Little-Known Causes Of Dental Pain
Dental pain or toothaches are often caused by cavities, acid erosion, and dental abscesses. You may also experience some dental discomfort following your orthodontic adjustment appointments when getting your braces tightened. Dental pain needs to be evaluated by your general dentist so they can determine the cause and recommend the appropriate treatment. During your appointment, your dentist may ask you certain questions about your health that may reveal the following, less common causes of your dental pain.
Chronic sinusitis, a sinus infection, or even allergies can lead to inflammation of the sinus cavity. Not only can this cause problems breathing through your nose and pain in your forehead and face, but it can also lead to dental pain, especially in your top back teeth. Excessive mucus inside your sinus cavity as well as inflamed sinus tissues can put pressure on your gums and teeth, which may lead you to believe that you have a cavity or other dental problem.
If your dental pain is accompanied by post-nasal drip, a bitter taste in your mouth, green or yellow mucus, or fever, then you may have a sinus infection. If your physician or dentist believes that you have a bacterial sinus infection, they may prescribe antibiotics. However, if you have a sinus infection caused by a virus, antibiotics will not be prescribed. Once your sinus condition has been treated, your dental pain may also subside.
Another little-known cause of dental pain may be related to fluctuating hormone levels, especially estrogen levels. This can happen during menopause when estrogen levels dramatically decline. Estrogen helps keep your gums and teeth healthy and when your estrogen levels decline, you may be at a higher risk for periodontal disease.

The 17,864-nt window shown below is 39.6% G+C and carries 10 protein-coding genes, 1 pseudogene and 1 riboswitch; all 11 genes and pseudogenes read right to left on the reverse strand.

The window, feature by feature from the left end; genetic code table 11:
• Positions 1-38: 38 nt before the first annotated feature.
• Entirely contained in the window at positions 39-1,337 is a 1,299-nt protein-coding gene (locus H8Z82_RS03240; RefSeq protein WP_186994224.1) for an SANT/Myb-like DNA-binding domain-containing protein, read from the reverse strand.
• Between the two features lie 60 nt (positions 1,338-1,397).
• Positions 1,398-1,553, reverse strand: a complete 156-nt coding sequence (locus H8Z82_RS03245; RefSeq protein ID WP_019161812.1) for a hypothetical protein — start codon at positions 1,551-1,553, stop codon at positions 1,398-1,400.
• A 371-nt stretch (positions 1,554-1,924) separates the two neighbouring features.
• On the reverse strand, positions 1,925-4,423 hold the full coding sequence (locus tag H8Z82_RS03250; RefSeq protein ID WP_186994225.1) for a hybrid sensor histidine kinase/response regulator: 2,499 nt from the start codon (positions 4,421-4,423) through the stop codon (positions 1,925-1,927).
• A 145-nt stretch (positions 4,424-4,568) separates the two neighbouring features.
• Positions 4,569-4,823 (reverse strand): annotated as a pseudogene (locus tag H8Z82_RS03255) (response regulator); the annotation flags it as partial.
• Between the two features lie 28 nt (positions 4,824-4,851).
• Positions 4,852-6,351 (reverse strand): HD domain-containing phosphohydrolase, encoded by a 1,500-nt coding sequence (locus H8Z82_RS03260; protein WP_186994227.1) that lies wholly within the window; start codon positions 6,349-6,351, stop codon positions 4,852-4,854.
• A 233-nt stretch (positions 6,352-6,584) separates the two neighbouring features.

While periodontal disease cause gum inflammation, bleeding gums, shifting teeth, bad breath, and even loose teeth, the only symptoms you may notice are dental pain or severe toothaches.
Visiting your general dentist regularly will help lower your risk for hormone-related periodontal disease and it will also help promote healing of existing periodontal disease. In addition to dental care, your physician may recommend estrogen replacement therapy to help maintain oral health and reduce your risk for periodontal disease.
If you have dental pain, make an appointment with your general dentist. Once they have examined your oral cavity and talked to you about your medical and dental history, they can then prescribe a treatment plan to relieve your pain.